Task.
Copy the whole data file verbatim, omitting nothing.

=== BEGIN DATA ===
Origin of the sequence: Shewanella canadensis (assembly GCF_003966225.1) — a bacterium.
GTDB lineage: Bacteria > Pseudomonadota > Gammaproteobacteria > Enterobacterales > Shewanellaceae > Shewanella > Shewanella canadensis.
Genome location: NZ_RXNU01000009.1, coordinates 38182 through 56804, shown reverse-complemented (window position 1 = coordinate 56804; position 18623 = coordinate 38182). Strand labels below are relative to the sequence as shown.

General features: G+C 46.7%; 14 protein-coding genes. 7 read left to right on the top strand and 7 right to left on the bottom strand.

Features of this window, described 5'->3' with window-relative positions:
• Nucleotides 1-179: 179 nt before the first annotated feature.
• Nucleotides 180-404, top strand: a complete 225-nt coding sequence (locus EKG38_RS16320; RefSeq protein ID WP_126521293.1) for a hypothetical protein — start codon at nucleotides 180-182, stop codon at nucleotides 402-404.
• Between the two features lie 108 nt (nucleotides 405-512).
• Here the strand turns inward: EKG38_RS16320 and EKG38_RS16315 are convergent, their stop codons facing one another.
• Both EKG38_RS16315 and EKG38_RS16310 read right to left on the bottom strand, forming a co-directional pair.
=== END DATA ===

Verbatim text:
Origin of the sequence: Shewanella canadensis (assembly GCF_003966225.1) — a bacterium.
GTDB lineage: Bacteria > Pseudomonadota > Gammaproteobacteria > Enterobacterales > Shewanellaceae > Shewanella > Shewanella canadensis.
Genome location: NZ_RXNU01000009.1, coordinates 38182 through 56804, shown reverse-complemented (window position 1 = coordinate 56804; position 18623 = coordinate 38182). Strand labels below are relative to the sequence as shown.

General features: G+C 46.7%; 14 protein-coding genes. 7 read left to right on the top strand and 7 right to left on the bottom strand.

Features of this window, described 5'->3' with window-relative positions:
• Nucleotides 1-179: 179 nt before the first annotated feature.
• Nucleotides 180-404, top strand: a complete 225-nt coding sequence (locus EKG38_RS16320; RefSeq protein ID WP_126521293.1) for a hypothetical protein — start codon at nucleotides 180-182, stop codon at nucleotides 402-404.
• Between the two features lie 108 nt (nucleotides 405-512).
• Here the strand turns inward: EKG38_RS16320 and EKG38_RS16315 are convergent, their stop codons facing one another.
• Both EKG38_RS16315 and EKG38_RS16310 read right to left on the bottom strand, forming a co-directional pair.